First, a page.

From singer and rapper to prolific songwriter, Meshell Ndegeocello brings an eclectic style of music to the table every time. She has received 10 Grammy nominations and has made 10 albums throughout the years.
Her duet with John Mellencamp, "Wild Night," brought her national attention, along with her own song "If That's Your Boyfriend (He Wasn't Last Night)." She has worked on a variety of soundtracks, from Love Jones to Lost & Delirious.
Her latest album, Pour une Ame Souveraine (or For a Foreign Soul) is a Nina Simone covers album following up last year's Weather.
Her contributions to AIDS organizations such as the Red Hot Organization and, now, with Howard Brown (with its Sept. 14 "Garden of Eve" event) have helped the LGBT community while entertaining at the same time.
Nunn talked to her as she prepared to visit Chicago again.
Windy City Times: Hi, Meshell. You are coming back to Chi-town.
Meshell Ndegeocello: Yes, and I am excited about the cause. I am always excited when there is a place where people can get health care for free. Of course I love Chicago, too.
WCT: You have been in the music business for a long time.
Meshell Ndegeocello: It has been 20 years if I counted.
WCT: The biz has evolved so much.
Meshell Ndegeocello: Notechnology has, but the business hasn't really changed. There is always somebody trying to get someone else to pay for their art and there is always someone trying to make money off somebody. That never changes.
WCT: I read you have had 10 Grammy nominations.
Meshell Ndegeocello: I have. I just haven't talked to the right people so I haven't won one yet.
WCT: This latest album, Pour une Ame Souveraine, might win it for you.
Meshell Ndegeocello: Thank you but thank Nina Simone, oh my gosh.
WCT: Have you always enjoyed her music?
Meshell Ndegeocello: I didn't get into it until later in life, when I was about 23 and living in New York with a friend of mine. I wish I had grown up with amazing music like that. She is someone I have had an awesome admiration for.
WCT: You worked with other artists on these tracks, like Sinead O'Connor.
Meshell Ndegeocello: She is incredible. She's a big fan, too. I feel like everyone should be singing Sinead's praises. Her ability to captivate you with a song is something I have always loved about her.
Lizz Wright is my unsung hero. I love her. Toshi Reagon I grew up with. She is one my main and first mentors. The Cody ChestnuTT song is probably my favorite track on the whole recording. He's amazing. He's a very different kind of brother. I feel humble just being on the same recording with all of them.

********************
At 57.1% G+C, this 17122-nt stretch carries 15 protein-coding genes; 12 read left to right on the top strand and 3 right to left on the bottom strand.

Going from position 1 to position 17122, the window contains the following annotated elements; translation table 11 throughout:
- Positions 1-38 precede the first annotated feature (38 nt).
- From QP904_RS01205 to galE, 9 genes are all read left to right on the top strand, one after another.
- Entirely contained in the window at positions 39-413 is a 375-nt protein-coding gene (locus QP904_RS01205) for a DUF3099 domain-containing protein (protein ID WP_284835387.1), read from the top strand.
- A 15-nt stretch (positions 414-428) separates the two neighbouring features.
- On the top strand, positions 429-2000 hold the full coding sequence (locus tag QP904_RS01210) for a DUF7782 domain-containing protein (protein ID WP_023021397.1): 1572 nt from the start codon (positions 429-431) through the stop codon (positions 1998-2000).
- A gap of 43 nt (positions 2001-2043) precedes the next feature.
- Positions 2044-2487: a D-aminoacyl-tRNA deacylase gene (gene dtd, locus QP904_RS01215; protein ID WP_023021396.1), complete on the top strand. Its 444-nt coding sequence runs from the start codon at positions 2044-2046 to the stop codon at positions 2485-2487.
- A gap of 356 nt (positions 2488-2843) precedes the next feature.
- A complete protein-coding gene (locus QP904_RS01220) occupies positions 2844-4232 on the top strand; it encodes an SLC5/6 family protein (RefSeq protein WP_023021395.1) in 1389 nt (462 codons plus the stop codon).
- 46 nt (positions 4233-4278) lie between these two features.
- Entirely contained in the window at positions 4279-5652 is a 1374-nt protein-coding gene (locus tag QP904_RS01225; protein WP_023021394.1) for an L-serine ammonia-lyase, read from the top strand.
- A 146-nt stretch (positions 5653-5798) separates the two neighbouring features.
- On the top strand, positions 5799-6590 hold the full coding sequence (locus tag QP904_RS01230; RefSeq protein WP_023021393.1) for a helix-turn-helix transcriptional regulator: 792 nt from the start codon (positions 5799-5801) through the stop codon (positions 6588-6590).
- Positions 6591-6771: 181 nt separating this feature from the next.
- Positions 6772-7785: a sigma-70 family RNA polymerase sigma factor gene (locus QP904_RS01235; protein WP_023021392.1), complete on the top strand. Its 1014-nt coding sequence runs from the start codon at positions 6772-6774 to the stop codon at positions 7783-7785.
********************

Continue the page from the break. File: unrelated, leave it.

WCT: How were connected to them? Through the various music labels?
Meshell Ndegeocello: I went to go meet Valerie June. I had only heard an mp3 and just fell in love with it. I wanted to find the voice and I went to one of her shows at South By Southwest. I met her after her performance. That was a highlight for me because it is great when just their voice enchants youthen you meet them and everything is about them is incredible. She might even open up one of my shows.
I had tried to get D'Angelo but he was too busy and my publicist, who I will thank forever, suggested Cody ChestnuTT. I wish I had thought of it because it is freakin' brilliant. He does so much for the song. When I sang it the song was very dire and dark. "To Be Young, Gifted and Black" has nothing to do with race but about being young and trying to find your place in the world. I really felt he brought that across.
WCT: How did you pick out what songs to put on the album?
Meshell Ndegeocello: I just picked my favorite out of the play list. If it were up to me, it would be three volumes. You could just go on and on. These are the ones that I thought I could do justice to.
WCT: I know you have performed at the Old School of Folk Music several times. Could you possibly bring the tour there?
Meshell Ndegeocello: I want to bring this Nina Simone project out with a full band. I just have to find the right venue to play in.
WCT: I know you have a new single with Miguel Migs called "Tonight."
Meshell Ndegeocello: I worked with him a couple of months ago. He's a strange dude but I love him. He's so mellow that it's scary.
WCT: You did a tribute album for Fela. Did you see the musical Fela?
Meshell Ndegeocello: Yes. My friend is in it. That musical is incredible. I wish it had stayed around longer. There is a lot of theater in Chicago, right?
WCT: Yes, Broadway in Chicago as well as tons of theater companies.
Meshell Ndegeocello: I loved Book of Mormon, too.
WCT: That's coming. I am jealous you already saw it.
Meshell Ndegeocello: I love the theater. That is the gayest part of me!
WCT: Would you want to make a musical?
Meshell Ndegeocello: I am working on one in my mind. I just have to put it together.
WCT: What will your performance be like for "Garden of Eve?"
Meshell Ndegeocello: It will be acoustic. I will just come across as a singer/songwriter and tell some stories. Hopefully people will give their hard-earned cash to a good cause.
WCT: Speaking of good causes, I read your work for the "It Gets Better" project with Dan Savage.
Meshell Ndegeocello: A lot people like to hide out and not talk about things. I love that he is just in your face with his ideas and wants to dialogue with people. I am glad he is on the planet.
Look for Meshell on our part of the planet during the "Garden of Eve" annual fundraiser to benefit Howard Brown Health Center Friday, Sept. 14, River East Art Center, 435 E. Illinois St., at 7 p.m. Visit www.howardbrown.org for tickets, including a VIP reception with gay foodie Ted Allen.